There are 212 schools across the state that are failing or at risk of failing. That’s 22-percent of our 951 elementary and secondary schools that are not performing to a level of acceptability. The Charter School initiative will be overseen by the Mississippi Recovery School District. The schools would enlist the aid of parents as bus stop monitors, mentors and tutors, and also would require their increase involvement at school events. The bill sets forth a strict list of educational requirements for children who would attend the school. This new form of public school will be eligible to receive some of the $4.3 billion in federal funding available for creation of more accountable and effective schools in which the involvement of parents will be key. This bill has cleared both Houses.
16. Senate Bill 2923 will place domestic violence under the category of assault if the victim is choked or strangled. It gives a judge the authority to order a 24-hour cooling off period for the aggressor.
17. Senate Bill 2862 will allow concealed weapons permit holders to carry a firearm inside of state parks. Cities and counties will still keep the option of regulating concealed weapons in their parks.
18. Senate Bill 2015, the Anti-Bullying bill will require school districts to adopt policies that prohibit children from bullying their classmates.
19. House Bill 512 will require a prescription for the purchase of certain over the counter medications containing pseudoephedrine, a key component in the illegal production of methamphetamine. It becomes law July 1. Cleanup of a meth lab costs between $4,500 and $7,000.
20. House Bill 1157 seeks an additional $100 fee charged to convicted sex offenders to help offset the cost of maintaining a DNA database. It will establish an additional $300 fee to be charged to persons convicted of felonies or enrolled in pretrial intervention programs in which the State Crime Lab provided laboratory analysis or forensic services. The database would be particularly helpful to law enforcement in investigating crimes committed by repeat offenders.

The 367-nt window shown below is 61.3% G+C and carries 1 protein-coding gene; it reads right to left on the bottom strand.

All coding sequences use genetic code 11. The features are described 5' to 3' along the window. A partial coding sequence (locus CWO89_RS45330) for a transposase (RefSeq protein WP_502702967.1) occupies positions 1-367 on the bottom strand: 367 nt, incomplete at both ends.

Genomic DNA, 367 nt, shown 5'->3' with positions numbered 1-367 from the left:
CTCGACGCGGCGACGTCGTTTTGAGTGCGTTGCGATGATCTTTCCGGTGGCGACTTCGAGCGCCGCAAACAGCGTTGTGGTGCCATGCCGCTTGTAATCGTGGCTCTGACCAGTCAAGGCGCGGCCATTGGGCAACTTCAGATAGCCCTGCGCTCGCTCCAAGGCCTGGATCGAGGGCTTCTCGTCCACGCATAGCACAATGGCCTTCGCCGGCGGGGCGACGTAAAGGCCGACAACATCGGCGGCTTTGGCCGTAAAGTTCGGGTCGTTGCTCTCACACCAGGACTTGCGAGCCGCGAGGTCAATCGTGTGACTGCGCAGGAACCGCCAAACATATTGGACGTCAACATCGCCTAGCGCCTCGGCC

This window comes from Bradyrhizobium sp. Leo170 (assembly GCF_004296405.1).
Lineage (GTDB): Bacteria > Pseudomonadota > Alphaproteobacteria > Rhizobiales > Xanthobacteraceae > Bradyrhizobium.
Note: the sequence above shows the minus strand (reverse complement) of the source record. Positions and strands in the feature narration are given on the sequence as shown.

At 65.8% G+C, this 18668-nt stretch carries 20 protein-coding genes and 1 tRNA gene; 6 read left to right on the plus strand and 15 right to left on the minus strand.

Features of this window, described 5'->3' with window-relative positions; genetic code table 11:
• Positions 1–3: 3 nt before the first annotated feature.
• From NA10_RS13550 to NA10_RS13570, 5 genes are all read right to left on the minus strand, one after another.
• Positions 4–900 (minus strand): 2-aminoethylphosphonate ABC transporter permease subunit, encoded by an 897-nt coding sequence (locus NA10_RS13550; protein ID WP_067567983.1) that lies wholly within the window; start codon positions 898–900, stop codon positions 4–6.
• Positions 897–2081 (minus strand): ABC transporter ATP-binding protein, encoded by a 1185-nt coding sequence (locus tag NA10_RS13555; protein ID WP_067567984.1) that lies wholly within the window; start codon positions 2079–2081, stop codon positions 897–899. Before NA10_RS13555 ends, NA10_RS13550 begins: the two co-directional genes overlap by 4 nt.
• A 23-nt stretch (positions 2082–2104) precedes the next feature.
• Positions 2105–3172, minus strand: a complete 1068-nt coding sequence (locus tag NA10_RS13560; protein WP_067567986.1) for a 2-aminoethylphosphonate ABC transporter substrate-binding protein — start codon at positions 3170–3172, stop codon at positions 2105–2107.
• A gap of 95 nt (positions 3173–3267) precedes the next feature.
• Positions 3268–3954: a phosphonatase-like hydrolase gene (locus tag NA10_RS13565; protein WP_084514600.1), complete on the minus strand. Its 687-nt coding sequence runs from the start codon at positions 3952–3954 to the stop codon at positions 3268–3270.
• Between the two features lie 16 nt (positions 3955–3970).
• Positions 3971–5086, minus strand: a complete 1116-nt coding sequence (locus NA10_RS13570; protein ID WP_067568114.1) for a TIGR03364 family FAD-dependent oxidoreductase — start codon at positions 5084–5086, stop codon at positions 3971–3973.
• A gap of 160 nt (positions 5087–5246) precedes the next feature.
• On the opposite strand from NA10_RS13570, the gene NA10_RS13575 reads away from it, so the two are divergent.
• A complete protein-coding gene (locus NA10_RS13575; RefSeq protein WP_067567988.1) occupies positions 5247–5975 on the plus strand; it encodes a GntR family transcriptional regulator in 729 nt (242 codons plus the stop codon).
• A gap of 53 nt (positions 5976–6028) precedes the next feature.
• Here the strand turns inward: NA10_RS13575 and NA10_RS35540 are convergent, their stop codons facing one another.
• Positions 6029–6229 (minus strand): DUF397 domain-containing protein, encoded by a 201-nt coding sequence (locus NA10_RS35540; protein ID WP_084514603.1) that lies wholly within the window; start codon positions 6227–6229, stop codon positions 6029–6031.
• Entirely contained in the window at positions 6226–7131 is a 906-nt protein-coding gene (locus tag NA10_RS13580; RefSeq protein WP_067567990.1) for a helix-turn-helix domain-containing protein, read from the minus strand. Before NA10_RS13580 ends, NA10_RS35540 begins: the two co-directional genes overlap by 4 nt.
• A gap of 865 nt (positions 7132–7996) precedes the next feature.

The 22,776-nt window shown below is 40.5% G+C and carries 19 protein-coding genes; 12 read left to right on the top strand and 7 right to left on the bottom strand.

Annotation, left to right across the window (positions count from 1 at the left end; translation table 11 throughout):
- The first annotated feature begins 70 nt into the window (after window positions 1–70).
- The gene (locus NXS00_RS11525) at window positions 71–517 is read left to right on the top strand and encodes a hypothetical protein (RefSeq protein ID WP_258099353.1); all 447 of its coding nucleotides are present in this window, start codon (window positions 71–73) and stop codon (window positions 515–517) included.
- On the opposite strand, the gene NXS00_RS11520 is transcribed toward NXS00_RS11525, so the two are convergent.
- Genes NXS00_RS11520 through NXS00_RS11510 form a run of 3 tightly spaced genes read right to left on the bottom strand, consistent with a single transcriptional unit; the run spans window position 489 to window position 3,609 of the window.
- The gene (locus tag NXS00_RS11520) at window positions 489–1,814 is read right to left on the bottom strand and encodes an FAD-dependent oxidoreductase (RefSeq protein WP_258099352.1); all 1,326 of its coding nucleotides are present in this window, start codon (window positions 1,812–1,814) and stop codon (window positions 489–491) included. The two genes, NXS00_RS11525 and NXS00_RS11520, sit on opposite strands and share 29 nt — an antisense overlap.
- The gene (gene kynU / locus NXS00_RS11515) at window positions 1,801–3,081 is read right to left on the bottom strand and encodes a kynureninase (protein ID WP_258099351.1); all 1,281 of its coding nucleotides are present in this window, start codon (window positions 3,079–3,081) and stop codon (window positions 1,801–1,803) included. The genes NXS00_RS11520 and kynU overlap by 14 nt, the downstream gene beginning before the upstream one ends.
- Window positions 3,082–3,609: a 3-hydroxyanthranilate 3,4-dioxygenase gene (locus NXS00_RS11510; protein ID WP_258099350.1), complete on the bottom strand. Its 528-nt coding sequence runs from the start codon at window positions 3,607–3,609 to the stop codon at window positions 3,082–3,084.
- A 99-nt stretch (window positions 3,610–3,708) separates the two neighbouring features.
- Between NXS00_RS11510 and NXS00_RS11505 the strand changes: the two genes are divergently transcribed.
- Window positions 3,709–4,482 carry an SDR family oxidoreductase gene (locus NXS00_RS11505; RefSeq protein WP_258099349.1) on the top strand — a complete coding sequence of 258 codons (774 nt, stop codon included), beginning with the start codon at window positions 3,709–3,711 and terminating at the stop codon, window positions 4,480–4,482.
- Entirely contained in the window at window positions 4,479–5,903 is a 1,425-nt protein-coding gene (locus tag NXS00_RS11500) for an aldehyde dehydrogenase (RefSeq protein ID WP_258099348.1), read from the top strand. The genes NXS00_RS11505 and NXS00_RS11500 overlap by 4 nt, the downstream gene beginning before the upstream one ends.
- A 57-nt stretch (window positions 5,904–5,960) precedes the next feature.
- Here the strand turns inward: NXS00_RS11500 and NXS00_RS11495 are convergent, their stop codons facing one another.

21. House Bill 113 requires a seven day waiting period for producing public records requests instead of 14 days. Agencies can only charge the actual cost of reproduction.
22. House Bill 835 will allow some indigent jail inmates to work off their fines and restitution in Attala, Carroll, Forrest, George, Greene, Grenada, Jackson, Leflore, Montgomery, Pearl River, Perry and Tallahatchie counties. Excluded from the program are felons convicted of violent crimes, burglary or drug dealing.
23. Senate Bill 2753 will let citizens stretch out payments to the Mississippi Tax Commission for up to 60 months when the amount owed is in excess of what they could normally pay on their current budgets.
24. House Bill 232 makes sales of novelty cigarette lighters illegal after July 1. Children and young adults have been injured using these lighters that look like toys in the shapes of small pistols or figurines.
25. Senate Bill 2596 makes it illegal to drive a vehicle powered by nitrous oxide upon public streets and highways. The bill will allow charges to be filed against anyone who violates the law only if they commit another offense, such as speeding or reckless driving. The bill allows some leniency in that it does not require disassembly of an active nitrous oxide system. It just requires that hoses supplying nitrous oxide to the engine be disconnected.
26. Senate Bill 2636 will place up to $400,000 in taxes derived from cotton warehouses and compresses into the Boll Weevil Management Fund from the general fund.
27. Senate Bill 2616 allows the newly incorporated city of Byram to take over and maintain Lake Dockery.
28. Senate Bill 3014, the “John Paul Frerer Bicycle Safety Act,” was named in memory of the 18-year-old Tupelo High School student who was struck and killed while riding his bike on August 13, 2009, on Highway 6 near the Thaxton community in Pontotoc County. This bill was signed into law and becomes effective July 1. It mandates that drivers give cyclists and runners a three-foot-clearance, not obstruct bike paths or trails and not force them to the shoulder of the roads. Those who violate this law and are charged, face a $100 fine for a first conviction, a $500 fine for a second conviction and a $2,500 fine and seven days in jail for a third conviction.
29. House Bill 170 allows county supervisors to set rules under which strip clubs operate.
Currently, the Senate and House are recessed until April 20, when they return to the Capitol with the hopes of adopting the $5.5 billion 2011 fiscal budget. Both sides have agreed to revenue sources, but will be unsure until they return in April whether the state will receive an additional $187 million in federal Medicaid funds that will offset some of the cuts that the Governor has been forced to make because of lower than expected revenues.